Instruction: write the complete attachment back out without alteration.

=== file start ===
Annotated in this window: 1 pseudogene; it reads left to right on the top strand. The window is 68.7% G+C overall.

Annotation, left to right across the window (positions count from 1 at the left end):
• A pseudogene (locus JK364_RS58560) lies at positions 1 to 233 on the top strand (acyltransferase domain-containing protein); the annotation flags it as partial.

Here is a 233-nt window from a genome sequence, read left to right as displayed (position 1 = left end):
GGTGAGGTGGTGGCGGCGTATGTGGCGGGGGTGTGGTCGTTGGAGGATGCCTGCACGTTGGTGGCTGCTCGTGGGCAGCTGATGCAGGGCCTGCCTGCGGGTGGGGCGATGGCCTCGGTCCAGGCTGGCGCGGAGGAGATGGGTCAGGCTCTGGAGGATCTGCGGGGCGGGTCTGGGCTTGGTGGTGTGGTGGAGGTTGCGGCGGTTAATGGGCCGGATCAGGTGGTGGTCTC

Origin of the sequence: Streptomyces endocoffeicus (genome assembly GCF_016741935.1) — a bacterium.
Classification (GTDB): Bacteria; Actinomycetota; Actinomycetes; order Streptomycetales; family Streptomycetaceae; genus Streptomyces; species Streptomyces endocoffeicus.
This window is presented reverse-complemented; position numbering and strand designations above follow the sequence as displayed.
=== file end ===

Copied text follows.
Annotated in this window: 1 pseudogene; it reads left to right on the top strand. The window is 68.7% G+C overall.

Annotation, left to right across the window (positions count from 1 at the left end):
• A pseudogene (locus JK364_RS58560) lies at positions 1 to 233 on the top strand (acyltransferase domain-containing protein); the annotation flags it as partial.

Here is a 233-nt window from a genome sequence, read left to right as displayed (position 1 = left end):
GGTGAGGTGGTGGCGGCGTATGTGGCGGGGGTGTGGTCGTTGGAGGATGCCTGCACGTTGGTGGCTGCTCGTGGGCAGCTGATGCAGGGCCTGCCTGCGGGTGGGGCGATGGCCTCGGTCCAGGCTGGCGCGGAGGAGATGGGTCAGGCTCTGGAGGATCTGCGGGGCGGGTCTGGGCTTGGTGGTGTGGTGGAGGTTGCGGCGGTTAATGGGCCGGATCAGGTGGTGGTCTC

Origin of the sequence: Streptomyces endocoffeicus (genome assembly GCF_016741935.1) — a bacterium.
Classification (GTDB): Bacteria; Actinomycetota; Actinomycetes; order Streptomycetales; family Streptomycetaceae; genus Streptomyces; species Streptomyces endocoffeicus.
This window is presented reverse-complemented; position numbering and strand designations above follow the sequence as displayed.